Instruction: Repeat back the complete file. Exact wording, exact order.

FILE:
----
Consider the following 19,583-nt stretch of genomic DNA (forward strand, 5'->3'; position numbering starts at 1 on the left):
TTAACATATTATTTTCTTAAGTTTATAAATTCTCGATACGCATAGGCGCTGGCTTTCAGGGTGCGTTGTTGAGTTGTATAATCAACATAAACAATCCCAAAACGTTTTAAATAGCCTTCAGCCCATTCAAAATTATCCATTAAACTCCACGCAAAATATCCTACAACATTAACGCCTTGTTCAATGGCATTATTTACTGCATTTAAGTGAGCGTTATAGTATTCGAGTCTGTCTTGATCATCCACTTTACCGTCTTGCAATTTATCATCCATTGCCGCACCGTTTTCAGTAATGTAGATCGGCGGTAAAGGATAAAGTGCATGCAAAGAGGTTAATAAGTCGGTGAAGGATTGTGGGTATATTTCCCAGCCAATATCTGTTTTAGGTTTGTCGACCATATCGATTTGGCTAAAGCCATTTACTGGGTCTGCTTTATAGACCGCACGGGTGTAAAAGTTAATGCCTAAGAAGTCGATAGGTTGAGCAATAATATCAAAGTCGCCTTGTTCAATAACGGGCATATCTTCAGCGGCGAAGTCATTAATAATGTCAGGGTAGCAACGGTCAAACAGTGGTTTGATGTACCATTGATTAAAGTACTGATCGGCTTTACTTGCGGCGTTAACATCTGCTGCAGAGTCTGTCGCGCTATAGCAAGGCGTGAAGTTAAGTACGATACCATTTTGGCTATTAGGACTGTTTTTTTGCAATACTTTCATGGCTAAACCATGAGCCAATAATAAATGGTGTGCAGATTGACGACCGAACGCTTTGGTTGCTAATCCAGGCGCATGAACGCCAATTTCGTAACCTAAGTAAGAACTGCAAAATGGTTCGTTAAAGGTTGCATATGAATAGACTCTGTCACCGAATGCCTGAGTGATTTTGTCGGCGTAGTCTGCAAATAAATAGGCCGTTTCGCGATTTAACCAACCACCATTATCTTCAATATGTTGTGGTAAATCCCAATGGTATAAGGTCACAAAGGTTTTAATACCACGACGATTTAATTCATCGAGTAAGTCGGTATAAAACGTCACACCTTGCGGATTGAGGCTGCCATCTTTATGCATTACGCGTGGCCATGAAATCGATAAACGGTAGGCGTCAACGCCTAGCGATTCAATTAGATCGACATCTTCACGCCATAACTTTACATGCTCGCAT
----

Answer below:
Consider the following 19,583-nt stretch of genomic DNA (forward strand, 5'->3'; position numbering starts at 1 on the left):
TTAACATATTATTTTCTTAAGTTTATAAATTCTCGATACGCATAGGCGCTGGCTTTCAGGGTGCGTTGTTGAGTTGTATAATCAACATAAACAATCCCAAAACGTTTTAAATAGCCTTCAGCCCATTCAAAATTATCCATTAAACTCCACGCAAAATATCCTACAACATTAACGCCTTGTTCAATGGCATTATTTACTGCATTTAAGTGAGCGTTATAGTATTCGAGTCTGTCTTGATCATCCACTTTACCGTCTTGCAATTTATCATCCATTGCCGCACCGTTTTCAGTAATGTAGATCGGCGGTAAAGGATAAAGTGCATGCAAAGAGGTTAATAAGTCGGTGAAGGATTGTGGGTATATTTCCCAGCCAATATCTGTTTTAGGTTTGTCGACCATATCGATTTGGCTAAAGCCATTTACTGGGTCTGCTTTATAGACCGCACGGGTGTAAAAGTTAATGCCTAAGAAGTCGATAGGTTGAGCAATAATATCAAAGTCGCCTTGTTCAATAACGGGCATATCTTCAGCGGCGAAGTCATTAATAATGTCAGGGTAGCAACGGTCAAACAGTGGTTTGATGTACCATTGATTAAAGTACTGATCGGCTTTACTTGCGGCGTTAACATCTGCTGCAGAGTCTGTCGCGCTATAGCAAGGCGTGAAGTTAAGTACGATACCATTTTGGCTATTAGGACTGTTTTTTTGCAATACTTTCATGGCTAAACCATGAGCCAATAATAAATGGTGTGCAGATTGACGACCGAACGCTTTGGTTGCTAATCCAGGCGCATGAACGCCAATTTCGTAACCTAAGTAAGAACTGCAAAATGGTTCGTTAAAGGTTGCATATGAATAGACTCTGTCACCGAATGCCTGAGTGATTTTGTCGGCGTAGTCTGCAAATAAATAGGCCGTTTCGCGATTTAACCAACCACCATTATCTTCAATATGTTGTGGTAAATCCCAATGGTATAAGGTCACAAAGGTTTTAATACCACGACGATTTAATTCATCGAGTAAGTCGGTATAAAACGTCACACCTTGCGGATTGAGGCTGCCATCTTTATGCATTACGCGTGGCCATGAAATCGATAAACGGTAGGCGTCAACGCCTAGCGATTCAATTAGATCGACATCTTCACGCCATAACTTTACATGCTCGCAT